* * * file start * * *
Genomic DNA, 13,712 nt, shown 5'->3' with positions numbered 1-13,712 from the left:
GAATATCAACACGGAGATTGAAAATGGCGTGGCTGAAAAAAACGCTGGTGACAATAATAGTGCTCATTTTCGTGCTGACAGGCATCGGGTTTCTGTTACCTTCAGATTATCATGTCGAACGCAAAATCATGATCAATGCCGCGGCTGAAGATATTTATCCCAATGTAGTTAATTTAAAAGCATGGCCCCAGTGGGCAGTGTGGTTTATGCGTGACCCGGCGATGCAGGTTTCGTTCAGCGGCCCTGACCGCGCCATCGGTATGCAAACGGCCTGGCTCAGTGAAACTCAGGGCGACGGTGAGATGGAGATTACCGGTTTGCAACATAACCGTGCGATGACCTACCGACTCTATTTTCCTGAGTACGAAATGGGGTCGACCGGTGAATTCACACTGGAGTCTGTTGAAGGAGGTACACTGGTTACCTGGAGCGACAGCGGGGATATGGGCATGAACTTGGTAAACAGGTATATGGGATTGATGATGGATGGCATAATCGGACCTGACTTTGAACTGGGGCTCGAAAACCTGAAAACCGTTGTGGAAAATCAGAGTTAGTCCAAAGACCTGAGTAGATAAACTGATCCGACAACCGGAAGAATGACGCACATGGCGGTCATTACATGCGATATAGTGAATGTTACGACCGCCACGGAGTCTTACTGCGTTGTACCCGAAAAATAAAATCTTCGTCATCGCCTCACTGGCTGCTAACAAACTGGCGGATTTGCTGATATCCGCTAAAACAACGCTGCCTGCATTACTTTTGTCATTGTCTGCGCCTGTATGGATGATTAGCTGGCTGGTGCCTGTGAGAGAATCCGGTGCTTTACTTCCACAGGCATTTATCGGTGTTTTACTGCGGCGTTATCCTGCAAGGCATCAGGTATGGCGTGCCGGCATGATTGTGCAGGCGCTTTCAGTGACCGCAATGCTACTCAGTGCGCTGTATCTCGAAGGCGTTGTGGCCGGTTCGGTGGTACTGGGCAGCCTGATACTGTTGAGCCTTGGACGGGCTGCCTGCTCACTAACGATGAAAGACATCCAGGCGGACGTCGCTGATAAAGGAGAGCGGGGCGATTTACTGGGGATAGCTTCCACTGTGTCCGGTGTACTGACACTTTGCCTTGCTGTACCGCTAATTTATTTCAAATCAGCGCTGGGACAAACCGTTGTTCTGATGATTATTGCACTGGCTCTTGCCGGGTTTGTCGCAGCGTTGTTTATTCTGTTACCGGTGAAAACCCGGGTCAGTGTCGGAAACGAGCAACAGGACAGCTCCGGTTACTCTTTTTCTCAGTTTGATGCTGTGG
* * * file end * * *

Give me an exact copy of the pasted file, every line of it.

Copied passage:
Genomic DNA, 13,712 nt, shown 5'->3' with positions numbered 1-13,712 from the left:
GAATATCAACACGGAGATTGAAAATGGCGTGGCTGAAAAAAACGCTGGTGACAATAATAGTGCTCATTTTCGTGCTGACAGGCATCGGGTTTCTGTTACCTTCAGATTATCATGTCGAACGCAAAATCATGATCAATGCCGCGGCTGAAGATATTTATCCCAATGTAGTTAATTTAAAAGCATGGCCCCAGTGGGCAGTGTGGTTTATGCGTGACCCGGCGATGCAGGTTTCGTTCAGCGGCCCTGACCGCGCCATCGGTATGCAAACGGCCTGGCTCAGTGAAACTCAGGGCGACGGTGAGATGGAGATTACCGGTTTGCAACATAACCGTGCGATGACCTACCGACTCTATTTTCCTGAGTACGAAATGGGGTCGACCGGTGAATTCACACTGGAGTCTGTTGAAGGAGGTACACTGGTTACCTGGAGCGACAGCGGGGATATGGGCATGAACTTGGTAAACAGGTATATGGGATTGATGATGGATGGCATAATCGGACCTGACTTTGAACTGGGGCTCGAAAACCTGAAAACCGTTGTGGAAAATCAGAGTTAGTCCAAAGACCTGAGTAGATAAACTGATCCGACAACCGGAAGAATGACGCACATGGCGGTCATTACATGCGATATAGTGAATGTTACGACCGCCACGGAGTCTTACTGCGTTGTACCCGAAAAATAAAATCTTCGTCATCGCCTCACTGGCTGCTAACAAACTGGCGGATTTGCTGATATCCGCTAAAACAACGCTGCCTGCATTACTTTTGTCATTGTCTGCGCCTGTATGGATGATTAGCTGGCTGGTGCCTGTGAGAGAATCCGGTGCTTTACTTCCACAGGCATTTATCGGTGTTTTACTGCGGCGTTATCCTGCAAGGCATCAGGTATGGCGTGCCGGCATGATTGTGCAGGCGCTTTCAGTGACCGCAATGCTACTCAGTGCGCTGTATCTCGAAGGCGTTGTGGCCGGTTCGGTGGTACTGGGCAGCCTGATACTGTTGAGCCTTGGACGGGCTGCCTGCTCACTAACGATGAAAGACATCCAGGCGGACGTCGCTGATAAAGGAGAGCGGGGCGATTTACTGGGGATAGCTTCCACTGTGTCCGGTGTACTGACACTTTGCCTTGCTGTACCGCTAATTTATTTCAAATCAGCGCTGGGACAAACCGTTGTTCTGATGATTATTGCACTGGCTCTTGCCGGGTTTGTCGCAGCGTTGTTTATTCTGTTACCGGTGAAAACCCGGGTCAGTGTCGGAAACGAGCAACAGGACAGCTCCGGTTACTCTTTTTCTCAGTTTGATGCTGTGG